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Natalie Ulitsa, Ph.D.


Biographical Note

Natalie Ulitsa is a post-doctoral researcher at the Department of Medical Ethics and History of Medicine. Natalie received her Bachelor’s (2001), Master’s (2009), and Doctorate (2018) degrees from the Paul Baerwald School of Social Work and Social Welfare & the School of Education at the Hebrew University of Jerusalem. Natalie has a teaching experience at Hadassa Academic College (Department of Social Work and Social Welfare) in Jerusalem.

After receiving her Ph.D. in 2018, Natalie started to work as a post-doctoral fellow at the Department of Community Mental Health, Faculty of Social Welfare and Health Sciences, at the University of Haifa for four years. During this period, she was the research coordinator in Israel of the joint Germany-Israeli project “Stakeholders’ attitudes towards prodromal dementia diagnosis: psycho-social and ethical implications in cross-cultural comparison” funded by the German-Israeli Foundation for Scientific Research and Development (GIF) to Prof. Silke Schicktanz, and Prof. Perla Werner.

During her current research stay in the department, she plans to  (1) explore and compare the views of experts (leading professionals and decision-makers) in the context of diagnosis and treatment of dementia in Germany and Israel regarding early diagnosis of dementia through the use of biomarkers, (2) examine and compare the perceptions of dementia caregivers belonging to minority groups in Germany and Israel regarding the disease, ways of treatment and care and (3) explore and compare attitudes of experts and laypersons in Germany and Israel regarding Advance Care Planning and use of Advance directives in dementia.

  • Psycho-social and cultural aspects of aging
  • Context-informed perspective on dementia, people with dementia, and dementia care
  • Cultural competence in the health care system and dementia care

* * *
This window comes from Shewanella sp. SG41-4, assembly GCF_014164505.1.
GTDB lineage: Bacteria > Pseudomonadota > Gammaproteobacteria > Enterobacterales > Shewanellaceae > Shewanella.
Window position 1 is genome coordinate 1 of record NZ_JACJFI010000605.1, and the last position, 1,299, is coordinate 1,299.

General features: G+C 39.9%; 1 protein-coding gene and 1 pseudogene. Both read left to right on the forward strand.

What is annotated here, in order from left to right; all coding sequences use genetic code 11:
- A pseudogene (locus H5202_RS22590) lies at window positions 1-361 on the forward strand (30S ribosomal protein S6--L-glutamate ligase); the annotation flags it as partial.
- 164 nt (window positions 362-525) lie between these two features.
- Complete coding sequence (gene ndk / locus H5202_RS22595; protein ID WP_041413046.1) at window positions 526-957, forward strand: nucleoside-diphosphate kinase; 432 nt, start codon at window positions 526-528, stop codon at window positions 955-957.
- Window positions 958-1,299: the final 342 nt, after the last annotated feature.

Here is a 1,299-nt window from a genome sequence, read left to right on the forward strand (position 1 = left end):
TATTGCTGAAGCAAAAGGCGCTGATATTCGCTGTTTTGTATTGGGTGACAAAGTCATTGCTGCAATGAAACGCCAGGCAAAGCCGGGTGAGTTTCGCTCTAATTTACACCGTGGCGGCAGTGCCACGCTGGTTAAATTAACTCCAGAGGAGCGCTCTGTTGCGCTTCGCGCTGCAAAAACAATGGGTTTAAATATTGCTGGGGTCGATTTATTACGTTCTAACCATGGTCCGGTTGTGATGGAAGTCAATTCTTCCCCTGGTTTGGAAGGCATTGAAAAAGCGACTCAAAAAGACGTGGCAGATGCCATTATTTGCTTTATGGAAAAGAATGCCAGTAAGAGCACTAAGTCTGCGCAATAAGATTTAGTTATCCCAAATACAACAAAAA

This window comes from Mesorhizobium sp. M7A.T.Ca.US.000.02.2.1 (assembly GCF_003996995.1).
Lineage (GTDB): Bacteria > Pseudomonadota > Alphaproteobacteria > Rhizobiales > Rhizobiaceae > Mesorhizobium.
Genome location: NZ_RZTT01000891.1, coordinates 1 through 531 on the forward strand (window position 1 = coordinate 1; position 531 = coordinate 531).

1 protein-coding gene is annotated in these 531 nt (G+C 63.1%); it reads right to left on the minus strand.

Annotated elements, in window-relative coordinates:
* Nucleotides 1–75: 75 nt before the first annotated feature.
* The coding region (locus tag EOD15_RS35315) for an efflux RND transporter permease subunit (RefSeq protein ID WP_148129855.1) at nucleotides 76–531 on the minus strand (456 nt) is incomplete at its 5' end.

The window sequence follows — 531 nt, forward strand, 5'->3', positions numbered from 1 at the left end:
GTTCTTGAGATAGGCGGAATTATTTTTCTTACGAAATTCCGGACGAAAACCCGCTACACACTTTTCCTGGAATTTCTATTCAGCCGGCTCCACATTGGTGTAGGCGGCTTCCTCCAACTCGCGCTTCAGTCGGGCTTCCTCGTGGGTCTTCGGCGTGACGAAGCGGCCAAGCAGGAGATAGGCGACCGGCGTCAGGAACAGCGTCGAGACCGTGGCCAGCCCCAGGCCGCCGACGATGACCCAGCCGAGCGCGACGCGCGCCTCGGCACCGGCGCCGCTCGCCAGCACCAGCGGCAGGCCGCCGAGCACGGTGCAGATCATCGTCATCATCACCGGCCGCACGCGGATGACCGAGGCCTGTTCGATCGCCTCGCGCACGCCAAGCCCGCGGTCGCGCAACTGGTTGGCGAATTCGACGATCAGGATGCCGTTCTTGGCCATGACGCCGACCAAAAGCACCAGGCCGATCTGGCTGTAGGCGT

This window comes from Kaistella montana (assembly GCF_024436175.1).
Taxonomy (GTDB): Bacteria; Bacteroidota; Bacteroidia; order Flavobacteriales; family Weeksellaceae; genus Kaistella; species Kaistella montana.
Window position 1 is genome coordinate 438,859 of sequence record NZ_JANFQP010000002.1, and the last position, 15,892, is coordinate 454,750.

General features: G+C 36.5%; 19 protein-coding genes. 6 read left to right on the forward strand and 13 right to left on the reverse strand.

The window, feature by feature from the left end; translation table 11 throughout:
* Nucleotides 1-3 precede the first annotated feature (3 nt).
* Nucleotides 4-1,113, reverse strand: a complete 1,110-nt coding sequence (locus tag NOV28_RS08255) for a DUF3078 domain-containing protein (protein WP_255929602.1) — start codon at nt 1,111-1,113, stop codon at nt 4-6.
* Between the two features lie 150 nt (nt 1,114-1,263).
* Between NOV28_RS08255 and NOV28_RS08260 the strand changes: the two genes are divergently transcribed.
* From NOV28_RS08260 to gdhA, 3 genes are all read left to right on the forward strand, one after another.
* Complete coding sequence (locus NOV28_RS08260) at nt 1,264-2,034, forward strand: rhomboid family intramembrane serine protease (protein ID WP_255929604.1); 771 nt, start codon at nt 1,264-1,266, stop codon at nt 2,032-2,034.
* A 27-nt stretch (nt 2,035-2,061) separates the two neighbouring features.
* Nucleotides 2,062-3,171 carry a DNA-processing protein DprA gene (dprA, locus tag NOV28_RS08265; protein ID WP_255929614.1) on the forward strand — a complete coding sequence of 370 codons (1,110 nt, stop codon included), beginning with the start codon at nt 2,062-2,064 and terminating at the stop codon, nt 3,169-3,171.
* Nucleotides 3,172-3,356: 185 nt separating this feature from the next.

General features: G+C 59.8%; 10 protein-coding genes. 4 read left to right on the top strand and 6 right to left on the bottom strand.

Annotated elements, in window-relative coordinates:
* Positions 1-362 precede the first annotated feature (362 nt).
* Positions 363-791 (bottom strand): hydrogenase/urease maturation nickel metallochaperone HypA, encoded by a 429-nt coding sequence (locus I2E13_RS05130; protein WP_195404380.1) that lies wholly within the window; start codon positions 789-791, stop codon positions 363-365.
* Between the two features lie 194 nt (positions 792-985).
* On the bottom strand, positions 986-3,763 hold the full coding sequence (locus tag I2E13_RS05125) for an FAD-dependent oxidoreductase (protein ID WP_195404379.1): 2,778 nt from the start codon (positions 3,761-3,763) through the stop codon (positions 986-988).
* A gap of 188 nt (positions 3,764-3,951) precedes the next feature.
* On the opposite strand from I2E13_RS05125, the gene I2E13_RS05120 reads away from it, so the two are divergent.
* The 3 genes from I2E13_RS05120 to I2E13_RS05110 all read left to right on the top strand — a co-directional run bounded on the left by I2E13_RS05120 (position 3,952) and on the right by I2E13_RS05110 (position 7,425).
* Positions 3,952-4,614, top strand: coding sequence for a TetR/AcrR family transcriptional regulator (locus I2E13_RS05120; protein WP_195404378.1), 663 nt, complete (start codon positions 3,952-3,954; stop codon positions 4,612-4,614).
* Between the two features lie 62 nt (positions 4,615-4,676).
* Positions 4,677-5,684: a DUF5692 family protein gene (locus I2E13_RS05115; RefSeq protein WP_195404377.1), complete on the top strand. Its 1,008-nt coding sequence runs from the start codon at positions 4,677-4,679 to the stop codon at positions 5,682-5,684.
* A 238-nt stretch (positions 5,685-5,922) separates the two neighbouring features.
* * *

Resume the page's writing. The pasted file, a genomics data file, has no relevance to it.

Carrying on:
• Culture change and dementia care in nursing homes

Nesterko, Y., Ulitsa, N., Friedrich, M., & Glaesman, H. (2018).  Do they feel the same way? Health-related quality of life and satisfaction with life in Jewish Immigrants from the Former Soviet Union in Germany and Israel. Journal of Cross-Cultural Psychology, 49(4), 618-634.

Werner, P., Ulitsa, N., Shefet, D., AbuJabel, H., Alpinar Sencan, Z., & Schicktanz, S. (2020). Fear about Alzheimer's disease among (not yet) diagnosed Israeli and German stakeholders: A qualitative study. International Psychogeriatrics, 1-16. doi:10.1017/S1041610220003397

Ulitsa, N., Werner, P., Raz, Y. (2021). "From living in a hotel to living in a home”: Stakeholders’ views of living and working in a nursing home which is undergoing cultural change. Geriatric Nursing, 42, 1-7.

Ulitsa N., Werner .P, Shefet D., Kermel Shiffman I. (2021). Early diagnosis of Alzheimer's disease and the use of biomarkers: The views of Israeli experts in the field.  Gerontology and Geriatrics: Journal of Aging Studies, 48(1), 61-81. (Hebrew)

Alpinar-Sencan, Z.*, Schicktanz, S.*, Ulitsa, N., Shefet, D., and Werner, P. (2021). Moral motivation regarding dementia risk testing among affected persons in Germany and Israel. Journal of Medical Ethics, 1-7.  (*shared first authorship)

Werner, P., Ulitsa., N., AboJabel, H. (2022). Exploring the motivations for completing dementia advanced care directives: A qualitative study of non-affected majority/minority Israeli laypersons. Frontières of Psychiatry. 13:864271. doi: 10.3389/fpsyt.2022.864271